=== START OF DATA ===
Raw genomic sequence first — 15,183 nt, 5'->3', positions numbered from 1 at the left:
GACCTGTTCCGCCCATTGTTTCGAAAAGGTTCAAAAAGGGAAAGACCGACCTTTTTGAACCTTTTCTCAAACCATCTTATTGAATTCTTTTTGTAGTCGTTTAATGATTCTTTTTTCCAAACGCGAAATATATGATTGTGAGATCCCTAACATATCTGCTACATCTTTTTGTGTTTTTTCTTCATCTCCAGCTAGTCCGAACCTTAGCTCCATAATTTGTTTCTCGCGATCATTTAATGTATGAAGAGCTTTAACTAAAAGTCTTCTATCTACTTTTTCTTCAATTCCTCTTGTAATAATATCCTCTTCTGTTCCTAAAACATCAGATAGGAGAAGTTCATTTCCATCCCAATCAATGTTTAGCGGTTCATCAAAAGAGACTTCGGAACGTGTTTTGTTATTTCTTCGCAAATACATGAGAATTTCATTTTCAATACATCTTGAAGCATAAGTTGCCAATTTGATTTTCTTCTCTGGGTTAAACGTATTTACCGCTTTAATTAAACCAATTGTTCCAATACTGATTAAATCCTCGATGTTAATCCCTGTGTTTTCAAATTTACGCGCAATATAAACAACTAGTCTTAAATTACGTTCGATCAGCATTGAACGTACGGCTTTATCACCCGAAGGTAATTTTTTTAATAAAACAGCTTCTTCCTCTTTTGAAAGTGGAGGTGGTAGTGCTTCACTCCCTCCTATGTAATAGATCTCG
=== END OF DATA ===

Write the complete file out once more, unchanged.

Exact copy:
Raw genomic sequence first — 15,183 nt, 5'->3', positions numbered from 1 at the left:
GACCTGTTCCGCCCATTGTTTCGAAAAGGTTCAAAAAGGGAAAGACCGACCTTTTTGAACCTTTTCTCAAACCATCTTATTGAATTCTTTTTGTAGTCGTTTAATGATTCTTTTTTCCAAACGCGAAATATATGATTGTGAGATCCCTAACATATCTGCTACATCTTTTTGTGTTTTTTCTTCATCTCCAGCTAGTCCGAACCTTAGCTCCATAATTTGTTTCTCGCGATCATTTAATGTATGAAGAGCTTTAACTAAAAGTCTTCTATCTACTTTTTCTTCAATTCCTCTTGTAATAATATCCTCTTCTGTTCCTAAAACATCAGATAGGAGAAGTTCATTTCCATCCCAATCAATGTTTAGCGGTTCATCAAAAGAGACTTCGGAACGTGTTTTGTTATTTCTTCGCAAATACATGAGAATTTCATTTTCAATACATCTTGAAGCATAAGTTGCCAATTTGATTTTCTTCTCTGGGTTAAACGTATTTACCGCTTTAATTAAACCAATTGTTCCAATACTGATTAAATCCTCGATGTTAATCCCTGTGTTTTCAAATTTACGCGCAATATAAACAACTAGTCTTAAATTACGTTCGATCAGCATTGAACGTACGGCTTTATCACCCGAAGGTAATTTTTTTAATAAAACAGCTTCTTCCTCTTTTGAAAGTGGAGGTGGTAGTGCTTCACTCCCTCCTATGTAATAGATCTCG